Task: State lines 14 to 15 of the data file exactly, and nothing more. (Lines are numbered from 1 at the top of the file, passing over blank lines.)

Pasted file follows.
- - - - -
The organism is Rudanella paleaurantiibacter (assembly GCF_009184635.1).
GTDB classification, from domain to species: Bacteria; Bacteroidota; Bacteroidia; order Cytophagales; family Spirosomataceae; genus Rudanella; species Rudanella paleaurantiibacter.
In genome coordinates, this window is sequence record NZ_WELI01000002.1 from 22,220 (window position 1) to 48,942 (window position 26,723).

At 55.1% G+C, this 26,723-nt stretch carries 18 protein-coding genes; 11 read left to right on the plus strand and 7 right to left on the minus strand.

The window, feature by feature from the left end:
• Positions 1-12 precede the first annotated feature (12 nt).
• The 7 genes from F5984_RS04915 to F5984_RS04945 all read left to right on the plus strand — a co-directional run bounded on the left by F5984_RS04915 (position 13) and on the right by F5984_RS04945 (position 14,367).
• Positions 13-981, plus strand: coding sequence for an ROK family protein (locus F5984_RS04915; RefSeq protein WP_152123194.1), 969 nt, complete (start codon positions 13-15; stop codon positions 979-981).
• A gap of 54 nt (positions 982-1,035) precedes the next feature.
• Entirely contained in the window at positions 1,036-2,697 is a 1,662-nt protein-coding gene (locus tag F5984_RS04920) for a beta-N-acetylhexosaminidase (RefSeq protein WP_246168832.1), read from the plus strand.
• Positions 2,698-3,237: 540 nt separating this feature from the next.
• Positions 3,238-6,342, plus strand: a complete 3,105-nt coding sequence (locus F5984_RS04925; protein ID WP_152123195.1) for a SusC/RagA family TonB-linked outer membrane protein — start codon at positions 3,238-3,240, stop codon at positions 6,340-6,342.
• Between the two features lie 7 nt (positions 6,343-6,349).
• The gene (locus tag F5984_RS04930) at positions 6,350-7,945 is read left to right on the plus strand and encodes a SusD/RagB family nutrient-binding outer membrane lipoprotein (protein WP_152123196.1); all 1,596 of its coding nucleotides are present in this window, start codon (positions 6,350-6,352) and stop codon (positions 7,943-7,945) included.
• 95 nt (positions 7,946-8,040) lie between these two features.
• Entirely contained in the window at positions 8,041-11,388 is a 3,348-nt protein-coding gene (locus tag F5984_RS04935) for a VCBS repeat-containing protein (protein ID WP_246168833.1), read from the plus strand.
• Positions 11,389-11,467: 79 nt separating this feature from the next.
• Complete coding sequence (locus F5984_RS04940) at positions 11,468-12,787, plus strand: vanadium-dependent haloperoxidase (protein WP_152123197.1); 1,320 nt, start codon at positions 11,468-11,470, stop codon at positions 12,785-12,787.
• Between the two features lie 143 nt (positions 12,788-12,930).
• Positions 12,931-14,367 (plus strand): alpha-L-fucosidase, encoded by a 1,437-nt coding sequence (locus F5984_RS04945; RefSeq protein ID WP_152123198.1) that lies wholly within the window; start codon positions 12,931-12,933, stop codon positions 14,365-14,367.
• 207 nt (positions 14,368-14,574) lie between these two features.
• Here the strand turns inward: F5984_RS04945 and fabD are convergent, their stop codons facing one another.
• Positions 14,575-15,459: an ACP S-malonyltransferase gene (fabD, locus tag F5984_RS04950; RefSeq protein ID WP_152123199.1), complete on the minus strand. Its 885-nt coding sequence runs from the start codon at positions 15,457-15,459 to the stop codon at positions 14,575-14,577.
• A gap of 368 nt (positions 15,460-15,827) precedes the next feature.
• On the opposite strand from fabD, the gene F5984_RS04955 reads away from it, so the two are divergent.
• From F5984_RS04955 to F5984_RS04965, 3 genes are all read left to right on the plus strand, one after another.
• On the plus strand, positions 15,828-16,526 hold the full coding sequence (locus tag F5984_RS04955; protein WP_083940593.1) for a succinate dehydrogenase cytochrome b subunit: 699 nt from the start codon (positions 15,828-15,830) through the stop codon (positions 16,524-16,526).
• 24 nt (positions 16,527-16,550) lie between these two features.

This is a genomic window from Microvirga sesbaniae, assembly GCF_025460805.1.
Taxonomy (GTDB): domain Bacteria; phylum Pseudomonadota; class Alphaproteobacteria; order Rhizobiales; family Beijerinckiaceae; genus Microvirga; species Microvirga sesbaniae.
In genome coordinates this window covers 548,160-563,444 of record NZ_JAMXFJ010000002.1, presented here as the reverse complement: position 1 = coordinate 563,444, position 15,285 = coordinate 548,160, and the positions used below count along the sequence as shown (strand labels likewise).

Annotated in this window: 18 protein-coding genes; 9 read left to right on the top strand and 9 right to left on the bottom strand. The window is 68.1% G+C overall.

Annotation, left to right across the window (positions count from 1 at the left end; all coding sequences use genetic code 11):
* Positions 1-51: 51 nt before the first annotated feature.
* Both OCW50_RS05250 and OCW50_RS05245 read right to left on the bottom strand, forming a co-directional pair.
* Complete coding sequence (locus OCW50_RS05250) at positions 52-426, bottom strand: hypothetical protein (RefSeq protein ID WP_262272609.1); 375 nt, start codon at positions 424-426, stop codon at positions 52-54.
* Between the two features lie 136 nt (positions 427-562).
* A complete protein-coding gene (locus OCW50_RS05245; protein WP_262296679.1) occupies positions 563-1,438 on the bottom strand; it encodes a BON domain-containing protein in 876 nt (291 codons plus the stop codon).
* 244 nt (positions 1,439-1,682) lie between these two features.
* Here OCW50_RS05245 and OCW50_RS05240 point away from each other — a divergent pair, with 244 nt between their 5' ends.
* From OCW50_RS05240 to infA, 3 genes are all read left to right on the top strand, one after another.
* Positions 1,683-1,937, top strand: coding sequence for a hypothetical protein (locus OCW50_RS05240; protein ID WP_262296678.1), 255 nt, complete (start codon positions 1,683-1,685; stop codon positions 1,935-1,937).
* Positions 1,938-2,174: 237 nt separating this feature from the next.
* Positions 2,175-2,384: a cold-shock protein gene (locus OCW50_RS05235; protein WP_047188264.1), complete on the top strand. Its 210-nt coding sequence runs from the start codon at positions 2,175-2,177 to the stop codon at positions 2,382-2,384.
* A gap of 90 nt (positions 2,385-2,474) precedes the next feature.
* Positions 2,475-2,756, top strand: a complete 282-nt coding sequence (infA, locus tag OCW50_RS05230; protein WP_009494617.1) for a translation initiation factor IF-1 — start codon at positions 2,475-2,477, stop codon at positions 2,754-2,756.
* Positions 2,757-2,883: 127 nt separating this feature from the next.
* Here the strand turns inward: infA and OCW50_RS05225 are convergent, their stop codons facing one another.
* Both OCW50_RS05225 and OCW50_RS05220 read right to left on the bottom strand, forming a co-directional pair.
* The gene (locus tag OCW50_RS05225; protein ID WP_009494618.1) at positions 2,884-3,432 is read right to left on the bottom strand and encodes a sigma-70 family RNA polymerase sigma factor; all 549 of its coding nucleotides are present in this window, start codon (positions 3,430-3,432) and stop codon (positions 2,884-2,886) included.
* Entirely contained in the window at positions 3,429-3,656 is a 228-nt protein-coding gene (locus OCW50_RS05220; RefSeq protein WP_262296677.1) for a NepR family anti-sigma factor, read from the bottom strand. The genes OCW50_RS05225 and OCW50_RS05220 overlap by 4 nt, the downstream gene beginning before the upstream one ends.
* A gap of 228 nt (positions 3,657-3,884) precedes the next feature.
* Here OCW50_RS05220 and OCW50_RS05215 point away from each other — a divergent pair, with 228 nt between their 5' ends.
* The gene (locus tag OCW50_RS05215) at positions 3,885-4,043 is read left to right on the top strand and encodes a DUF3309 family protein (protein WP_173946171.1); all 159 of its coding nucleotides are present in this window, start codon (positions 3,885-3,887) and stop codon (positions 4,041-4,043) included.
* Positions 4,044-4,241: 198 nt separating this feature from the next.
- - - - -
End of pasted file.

• The gene (locus tag F5984_RS04930) at positions 6,350-7,945 is read left to right on the plus strand and encodes a SusD/RagB family nutrient-binding outer membrane lipoprotein (protein WP_152123196.1); all 1,596 of its coding nucleotides are present in this window, start codon (positions 6,350-6,352) and stop codon (positions 7,943-7,945) included.
• 95 nt (positions 7,946-8,040) lie between these two features.